As a student, Fulton Superintendent Mike Looney says, “I didn’t have any teachers or external adults that leaned in and knew me as a person and built a relationship with me.”
Photo: Casey Sykes, The Atlanta Journal-Constitution
Photo: Casey Sykes, The Atlanta Journal-Constitution

New Fulton school chief: There is only one Fulton County Schools

Many educators credit their decision to enter the profession to a teacher who treated them with kindness or a principal who saw beyond the swagger to the promise. Mike Looney, the new superintendent of the Fulton County School System, is not among them.

“I didn’t have any teachers or external adults that leaned in and knew me as a person and built a relationship with me,” he said. “I was eager to talk but nobody really asked. Nobody asked what’s going on in your life that makes you this way. They just thought I was a long-haired kid that didn’t come to school and caused problems.”

Looney joined the military and found inspiration in U.S. Marine Corps training that gave him “firm and fair direction, which I desperately needed,” he said. 

He also discovered purpose through faith, saying, “I believe God bestowed on me some resilience, where adversity didn’t crush me but challenged me to overcome it.” That adversity included an abusive home situation that led him to run away and sleep under bridges and in vacant homes.

Looney wants the children of Fulton County to have a more positive experience in school.

The 56-year-old comes to the Fulton County School System, the fourth-largest district in Georgia, after nearly a decade leading the high-performing and fast-growing Williamson County District in Tennessee. Meeting with Atlanta Journal-Constitution editors and writers on Day 35 on the job, Looney talked about how he plans to create a more supportive environment.

Twice, he mentioned school must be a welcoming place not only to students, but parents and teachers. He shared that mantra at his first Fulton school board meeting, where he told the audience, “My first and primary goal is to make sure our students feel welcome, wanted and worthwhile. … There is only one Fulton County Schools. We are one. My professional mission during my next 20 years of tenure here is to work to bring us together, so all students, regardless of their school or their ZIP codes, receive a quality education they can all be proud of.”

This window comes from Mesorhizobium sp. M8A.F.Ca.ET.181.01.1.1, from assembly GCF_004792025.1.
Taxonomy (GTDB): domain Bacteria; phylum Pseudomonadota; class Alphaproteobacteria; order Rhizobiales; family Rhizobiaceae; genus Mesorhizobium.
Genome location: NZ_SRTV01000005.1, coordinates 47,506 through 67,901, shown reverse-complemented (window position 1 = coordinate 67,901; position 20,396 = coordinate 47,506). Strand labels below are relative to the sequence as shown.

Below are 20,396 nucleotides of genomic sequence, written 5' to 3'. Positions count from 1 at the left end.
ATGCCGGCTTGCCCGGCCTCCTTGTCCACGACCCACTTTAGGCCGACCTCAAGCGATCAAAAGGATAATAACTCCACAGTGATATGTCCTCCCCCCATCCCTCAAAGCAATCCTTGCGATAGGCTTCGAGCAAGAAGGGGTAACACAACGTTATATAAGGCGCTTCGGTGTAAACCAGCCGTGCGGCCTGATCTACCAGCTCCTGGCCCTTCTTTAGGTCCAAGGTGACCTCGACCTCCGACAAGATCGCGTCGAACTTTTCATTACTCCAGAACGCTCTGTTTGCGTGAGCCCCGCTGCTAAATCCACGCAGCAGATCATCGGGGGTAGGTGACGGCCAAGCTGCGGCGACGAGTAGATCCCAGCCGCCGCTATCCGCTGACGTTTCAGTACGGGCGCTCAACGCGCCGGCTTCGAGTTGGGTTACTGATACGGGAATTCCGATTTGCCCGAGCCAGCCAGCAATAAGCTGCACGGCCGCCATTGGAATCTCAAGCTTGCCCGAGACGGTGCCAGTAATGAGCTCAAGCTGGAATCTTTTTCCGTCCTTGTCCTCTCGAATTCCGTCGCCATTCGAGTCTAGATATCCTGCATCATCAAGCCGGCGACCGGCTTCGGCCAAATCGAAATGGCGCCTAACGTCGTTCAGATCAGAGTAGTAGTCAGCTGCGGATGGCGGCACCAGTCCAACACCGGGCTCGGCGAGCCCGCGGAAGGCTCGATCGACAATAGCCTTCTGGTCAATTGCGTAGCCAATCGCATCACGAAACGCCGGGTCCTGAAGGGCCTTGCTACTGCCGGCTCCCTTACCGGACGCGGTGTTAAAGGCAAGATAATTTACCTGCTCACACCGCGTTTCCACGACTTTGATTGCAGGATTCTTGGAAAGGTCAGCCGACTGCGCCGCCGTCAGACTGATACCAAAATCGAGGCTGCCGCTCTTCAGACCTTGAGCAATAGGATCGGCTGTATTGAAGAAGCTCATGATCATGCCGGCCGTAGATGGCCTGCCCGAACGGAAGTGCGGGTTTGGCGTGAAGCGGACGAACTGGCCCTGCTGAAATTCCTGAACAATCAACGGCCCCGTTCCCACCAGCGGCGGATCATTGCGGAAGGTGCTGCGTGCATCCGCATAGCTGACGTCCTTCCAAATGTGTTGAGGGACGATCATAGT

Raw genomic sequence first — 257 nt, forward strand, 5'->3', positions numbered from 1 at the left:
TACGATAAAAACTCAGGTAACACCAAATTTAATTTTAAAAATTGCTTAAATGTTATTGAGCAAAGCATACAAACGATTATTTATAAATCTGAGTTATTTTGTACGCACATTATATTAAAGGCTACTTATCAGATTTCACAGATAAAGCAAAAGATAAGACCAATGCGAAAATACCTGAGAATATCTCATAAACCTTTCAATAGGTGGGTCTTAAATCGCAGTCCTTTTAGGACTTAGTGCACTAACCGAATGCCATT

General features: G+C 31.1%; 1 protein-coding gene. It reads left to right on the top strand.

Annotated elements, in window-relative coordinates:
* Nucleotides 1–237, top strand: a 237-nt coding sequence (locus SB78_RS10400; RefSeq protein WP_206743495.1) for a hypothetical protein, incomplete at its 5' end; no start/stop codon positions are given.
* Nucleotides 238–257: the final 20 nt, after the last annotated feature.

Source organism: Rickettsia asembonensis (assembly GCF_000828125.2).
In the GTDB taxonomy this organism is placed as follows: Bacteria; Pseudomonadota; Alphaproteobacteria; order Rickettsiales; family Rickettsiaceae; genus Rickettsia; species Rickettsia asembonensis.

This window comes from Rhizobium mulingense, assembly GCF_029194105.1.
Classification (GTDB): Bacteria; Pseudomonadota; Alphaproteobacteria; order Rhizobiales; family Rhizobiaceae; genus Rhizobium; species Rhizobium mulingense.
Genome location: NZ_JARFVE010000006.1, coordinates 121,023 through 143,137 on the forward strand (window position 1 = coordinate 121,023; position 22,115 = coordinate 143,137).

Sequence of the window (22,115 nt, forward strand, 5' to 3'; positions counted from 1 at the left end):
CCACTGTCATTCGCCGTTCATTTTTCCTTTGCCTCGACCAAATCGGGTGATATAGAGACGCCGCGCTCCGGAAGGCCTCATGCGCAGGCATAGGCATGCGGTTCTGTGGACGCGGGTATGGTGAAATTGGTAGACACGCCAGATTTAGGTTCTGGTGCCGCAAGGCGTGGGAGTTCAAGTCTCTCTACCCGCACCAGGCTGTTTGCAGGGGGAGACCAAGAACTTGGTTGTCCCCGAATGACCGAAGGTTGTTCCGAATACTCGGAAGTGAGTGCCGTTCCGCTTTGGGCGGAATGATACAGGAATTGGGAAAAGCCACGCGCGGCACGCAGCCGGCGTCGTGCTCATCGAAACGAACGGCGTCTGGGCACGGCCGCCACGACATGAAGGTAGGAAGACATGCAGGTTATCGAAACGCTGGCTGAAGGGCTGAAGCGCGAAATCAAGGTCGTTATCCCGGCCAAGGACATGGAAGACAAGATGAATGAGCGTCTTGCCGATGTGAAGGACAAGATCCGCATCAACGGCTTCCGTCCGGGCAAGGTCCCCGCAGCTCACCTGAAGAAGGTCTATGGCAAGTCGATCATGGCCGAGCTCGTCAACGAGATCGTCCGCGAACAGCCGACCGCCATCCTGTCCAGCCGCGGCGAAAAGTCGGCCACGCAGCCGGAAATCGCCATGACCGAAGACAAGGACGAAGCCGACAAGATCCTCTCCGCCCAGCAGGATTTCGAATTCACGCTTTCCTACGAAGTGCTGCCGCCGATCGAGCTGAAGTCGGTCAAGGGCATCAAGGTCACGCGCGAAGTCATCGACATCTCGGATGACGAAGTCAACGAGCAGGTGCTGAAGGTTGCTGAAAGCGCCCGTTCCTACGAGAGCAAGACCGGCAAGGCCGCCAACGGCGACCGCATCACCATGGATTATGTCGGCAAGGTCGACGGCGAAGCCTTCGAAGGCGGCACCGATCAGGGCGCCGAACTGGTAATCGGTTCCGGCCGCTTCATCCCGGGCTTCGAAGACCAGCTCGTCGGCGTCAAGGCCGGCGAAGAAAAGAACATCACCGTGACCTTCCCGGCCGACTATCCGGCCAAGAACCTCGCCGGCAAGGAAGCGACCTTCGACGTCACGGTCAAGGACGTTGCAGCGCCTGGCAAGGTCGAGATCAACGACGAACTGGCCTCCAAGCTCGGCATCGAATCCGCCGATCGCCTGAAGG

(His 20-year tenure reference merits explanation. Fulton has had eight school chiefs in 15 years, and parents and teachers have lamented the constant churn.)

While there may be one Fulton County Schools as Looney contends, parents in south Fulton would counter there are different outcomes. Students in north Fulton outperform peers in south Fulton on the SAT, ACT and AP tests. About 30 percent more students in north Fulton score in the proficient or distinguished range on the state end of grade Milestone exams.

There is an obvious reason for this. Poverty levels are much higher in south Fulton, where about three-quarters of students are eligible for free and reduced lunch based on household income, compared to only a quarter of their north Fulton counterparts. Poverty casts a long shadow over student achievement: A 2013 study found children from low-income families enter high school with average literacy skills five years behind those of high-income students.

Looney faces the same dilemma as his predecessor Jeff Rose, who resigned in December with no explanation after two-and-a-half years on the job. He must direct more resources to south Fulton, while also addressing north Fulton concerns, which include retention of top teachers and stronger math and science offerings.

Looney sidestepped a question about whether Rose may have alienated some north Fulton board members with his focus on the south side of the county, a focus welcomed by south Fulton parents, many of whom blamed the school board for his departure.

“I have a professional track record of raising student achievement for all students across all demographic groups,” said Looney, who has already established a permanent office in south Fulton where he’ll spend part of each week. “I can’t raise achievement for all students unless I concentrate on all students.”

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About the Author

Maureen Downey
Maureen Downey
Maureen Downey has written editorials and opinion pieces about local, state and federal education policy since the 1990s.